In 1840, the U.S. census recognized just two categories of mental disorders: “insane” or “idiots.” As medical science progressed, doctors were able to distinguish illnesses more precisely, and as environmental factors shifted, new complications arose: DSM-approved disorders like “Tobacco Use Disorder” and “Caffeine Withdrawal” did not exist before humans started smoking cigarettes and drinking coffee.
In the 2013 DSM-5, the APA wrote that “Internet Gaming Disorder” is a condition worthy of future study, but declined to include it as an official diagnosis. (Proposed symptoms include a “preoccupation with Internet games,” experiences of “irritability, anxiety, or sadness” when Internet games are taken away, and jeopardizing “a significant relationship, job, or educational or career opportunity because of participation in Internet games.”) The APA has signaled a willingness to incorporate Internet-related symptoms into its descriptions of existing disorders. The entry for “Illness Anxiety Disorder” in the current DSM, for example, notes that sufferers sometimes “research their suspected disease excessively (e.g., on the Internet).” And the ADHD entry urges practitioners to note how a patient reacts to “consistent external stimulation” including content absorbed “via electronic screens.”
When a new permutation of human behavior pops up—like staring at an electronic screen for hours on end, or obsessively researching an illness online—it inspires scientific debate as to whether it constitutes a totally normal activity, a symptom of some existing disorder, or a sign of a new disorder deserving its own classification. (The battle over whether people can get “addicted” to the Internet, for example, has been waged across psychiatric journals for years.) Part of the difficulty in parsing the distinction stems from the fact that most mental disorders are diagnosed exclusively based on the patient’s symptoms, not on laboratory tests or brain scans. As Lieberman puts it, “We’ve never been able to move beyond symptoms as the basis of the diagnosis for mental illnesses.” Since a patient can’t just take a blood test to see what psychiatric disorder she has, doctors must parse her symptoms and decide what psychiatric framework they fit into best. And at this point, problematic Internet-related behaviors are so new that there’s little scientific consensus on how they fit into established underlying disorders, or whether those patients would benefit from new and different courses of treatment.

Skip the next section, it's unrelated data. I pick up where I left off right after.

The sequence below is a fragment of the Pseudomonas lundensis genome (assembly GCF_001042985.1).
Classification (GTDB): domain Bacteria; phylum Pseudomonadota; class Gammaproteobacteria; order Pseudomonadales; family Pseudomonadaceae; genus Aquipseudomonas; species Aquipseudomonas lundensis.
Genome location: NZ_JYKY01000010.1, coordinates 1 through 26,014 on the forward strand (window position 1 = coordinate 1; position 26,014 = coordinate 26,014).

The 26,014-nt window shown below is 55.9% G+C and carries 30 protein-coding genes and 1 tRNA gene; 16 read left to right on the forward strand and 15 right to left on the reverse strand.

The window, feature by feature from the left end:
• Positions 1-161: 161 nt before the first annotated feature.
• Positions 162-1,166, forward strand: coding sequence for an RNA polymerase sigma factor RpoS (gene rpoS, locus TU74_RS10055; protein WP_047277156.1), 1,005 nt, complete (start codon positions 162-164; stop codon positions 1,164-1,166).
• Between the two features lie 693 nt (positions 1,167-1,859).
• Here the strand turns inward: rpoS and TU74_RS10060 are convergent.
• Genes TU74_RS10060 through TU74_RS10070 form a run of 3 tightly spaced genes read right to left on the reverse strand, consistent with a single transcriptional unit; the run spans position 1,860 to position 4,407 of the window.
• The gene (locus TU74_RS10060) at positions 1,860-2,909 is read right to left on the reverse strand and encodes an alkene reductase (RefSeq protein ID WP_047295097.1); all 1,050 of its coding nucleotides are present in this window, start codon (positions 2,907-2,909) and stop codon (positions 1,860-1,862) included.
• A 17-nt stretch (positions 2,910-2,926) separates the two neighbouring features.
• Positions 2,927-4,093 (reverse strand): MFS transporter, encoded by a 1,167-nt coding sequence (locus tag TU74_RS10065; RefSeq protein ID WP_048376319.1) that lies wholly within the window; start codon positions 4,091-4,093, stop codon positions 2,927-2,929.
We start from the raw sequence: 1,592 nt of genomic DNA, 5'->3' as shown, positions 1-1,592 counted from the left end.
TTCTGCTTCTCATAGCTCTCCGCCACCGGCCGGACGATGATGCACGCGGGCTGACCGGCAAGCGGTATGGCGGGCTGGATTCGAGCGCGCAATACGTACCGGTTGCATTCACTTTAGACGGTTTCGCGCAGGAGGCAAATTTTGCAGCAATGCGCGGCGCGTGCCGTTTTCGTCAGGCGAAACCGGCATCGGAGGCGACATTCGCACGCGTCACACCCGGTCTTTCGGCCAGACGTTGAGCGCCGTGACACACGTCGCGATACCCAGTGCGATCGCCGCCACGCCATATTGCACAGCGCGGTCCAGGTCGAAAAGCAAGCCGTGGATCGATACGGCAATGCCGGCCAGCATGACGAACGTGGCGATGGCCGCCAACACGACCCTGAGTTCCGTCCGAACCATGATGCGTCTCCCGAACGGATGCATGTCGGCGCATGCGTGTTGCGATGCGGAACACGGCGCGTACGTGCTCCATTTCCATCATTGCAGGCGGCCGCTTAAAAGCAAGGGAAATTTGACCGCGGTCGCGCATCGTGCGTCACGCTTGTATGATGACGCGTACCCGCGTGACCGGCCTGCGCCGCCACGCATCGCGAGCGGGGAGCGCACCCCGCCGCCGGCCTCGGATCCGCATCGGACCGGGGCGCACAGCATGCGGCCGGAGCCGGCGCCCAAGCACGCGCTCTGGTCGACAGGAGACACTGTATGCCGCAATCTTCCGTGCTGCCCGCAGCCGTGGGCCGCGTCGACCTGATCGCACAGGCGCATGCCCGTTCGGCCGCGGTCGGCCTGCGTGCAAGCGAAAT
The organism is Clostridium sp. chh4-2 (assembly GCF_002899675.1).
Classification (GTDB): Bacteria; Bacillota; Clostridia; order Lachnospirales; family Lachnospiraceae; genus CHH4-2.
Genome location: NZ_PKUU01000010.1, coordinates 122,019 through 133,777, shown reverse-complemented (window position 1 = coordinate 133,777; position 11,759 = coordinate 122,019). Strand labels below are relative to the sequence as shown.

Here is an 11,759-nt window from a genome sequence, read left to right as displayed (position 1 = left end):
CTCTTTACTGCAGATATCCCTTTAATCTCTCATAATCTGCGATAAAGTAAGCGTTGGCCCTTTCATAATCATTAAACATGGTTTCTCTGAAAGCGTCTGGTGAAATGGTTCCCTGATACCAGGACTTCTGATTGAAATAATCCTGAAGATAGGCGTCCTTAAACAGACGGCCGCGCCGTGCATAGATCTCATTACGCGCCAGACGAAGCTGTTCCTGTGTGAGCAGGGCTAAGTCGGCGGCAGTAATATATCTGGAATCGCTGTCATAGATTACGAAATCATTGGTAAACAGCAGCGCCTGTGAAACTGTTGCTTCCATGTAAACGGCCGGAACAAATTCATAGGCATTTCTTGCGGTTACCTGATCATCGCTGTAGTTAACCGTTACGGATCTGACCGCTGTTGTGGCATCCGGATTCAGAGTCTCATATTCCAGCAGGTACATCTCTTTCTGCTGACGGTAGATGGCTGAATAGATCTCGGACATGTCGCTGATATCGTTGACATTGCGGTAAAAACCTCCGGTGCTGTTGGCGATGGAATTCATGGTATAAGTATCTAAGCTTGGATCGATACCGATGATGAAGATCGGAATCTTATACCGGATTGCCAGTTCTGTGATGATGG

In some cases, it’s pretty clear when an Internet-related symptom just constitutes a new expression of an existing disorder: “People have had psychotic disorders for hundreds if not thousands of years, but some common forms of paranoid delusions—like ‘the CIA is after me’ or ‘people are listening to my thoughts through a computer chip in my brain’—wouldn’t have existed hundreds of years ago, because we didn’t have computer chips and there was no CIA,” Lieberman says. But in other cases, the new symptoms suggest a possible shift in how the disorder actually affects the brain. In an early examination of the idea of Internet addiction published in the Social Science Computer Review in 2005, Bryant University psychologist Janet Morahan-Martin noted that compulsive online gambling, for example, “is a new variant of an old behavior, but patterns of disturbed gambling behavior may be different online than not online.” In many cases, for example, “pathological patterns of gambling may be accelerated online because online gambling is always accessible and provides instantaneous feedback.”